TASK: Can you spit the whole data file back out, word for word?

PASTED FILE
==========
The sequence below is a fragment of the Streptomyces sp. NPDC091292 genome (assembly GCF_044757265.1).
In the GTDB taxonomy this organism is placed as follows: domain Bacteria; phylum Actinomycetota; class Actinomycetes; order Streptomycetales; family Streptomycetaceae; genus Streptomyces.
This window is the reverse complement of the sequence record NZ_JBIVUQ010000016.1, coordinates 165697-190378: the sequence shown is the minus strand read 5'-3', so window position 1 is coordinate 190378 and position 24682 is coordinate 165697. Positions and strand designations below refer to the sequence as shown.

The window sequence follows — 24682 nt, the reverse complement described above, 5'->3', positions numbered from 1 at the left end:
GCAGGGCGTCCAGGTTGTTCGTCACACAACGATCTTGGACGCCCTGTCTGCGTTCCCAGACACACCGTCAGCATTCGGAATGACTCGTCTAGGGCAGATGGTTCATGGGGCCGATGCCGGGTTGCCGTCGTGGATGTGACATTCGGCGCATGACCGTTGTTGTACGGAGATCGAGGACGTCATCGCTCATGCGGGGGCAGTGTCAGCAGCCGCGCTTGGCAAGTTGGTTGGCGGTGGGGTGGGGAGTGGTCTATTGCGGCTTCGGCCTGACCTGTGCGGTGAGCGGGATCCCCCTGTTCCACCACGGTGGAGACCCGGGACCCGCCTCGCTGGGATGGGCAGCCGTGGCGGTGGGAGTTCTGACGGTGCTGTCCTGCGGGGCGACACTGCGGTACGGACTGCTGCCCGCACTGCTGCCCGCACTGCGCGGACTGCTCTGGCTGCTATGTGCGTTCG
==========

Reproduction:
The sequence below is a fragment of the Streptomyces sp. NPDC091292 genome (assembly GCF_044757265.1).
In the GTDB taxonomy this organism is placed as follows: domain Bacteria; phylum Actinomycetota; class Actinomycetes; order Streptomycetales; family Streptomycetaceae; genus Streptomyces.
This window is the reverse complement of the sequence record NZ_JBIVUQ010000016.1, coordinates 165697-190378: the sequence shown is the minus strand read 5'-3', so window position 1 is coordinate 190378 and position 24682 is coordinate 165697. Positions and strand designations below refer to the sequence as shown.

The window sequence follows — 24682 nt, the reverse complement described above, 5'->3', positions numbered from 1 at the left end:
GCAGGGCGTCCAGGTTGTTCGTCACACAACGATCTTGGACGCCCTGTCTGCGTTCCCAGACACACCGTCAGCATTCGGAATGACTCGTCTAGGGCAGATGGTTCATGGGGCCGATGCCGGGTTGCCGTCGTGGATGTGACATTCGGCGCATGACCGTTGTTGTACGGAGATCGAGGACGTCATCGCTCATGCGGGGGCAGTGTCAGCAGCCGCGCTTGGCAAGTTGGTTGGCGGTGGGGTGGGGAGTGGTCTATTGCGGCTTCGGCCTGACCTGTGCGGTGAGCGGGATCCCCCTGTTCCACCACGGTGGAGACCCGGGACCCGCCTCGCTGGGATGGGCAGCCGTGGCGGTGGGAGTTCTGACGGTGCTGTCCTGCGGGGCGACACTGCGGTACGGACTGCTGCCCGCACTGCTGCCCGCACTGCGCGGACTGCTCTGGCTGCTATGTGCGTTCG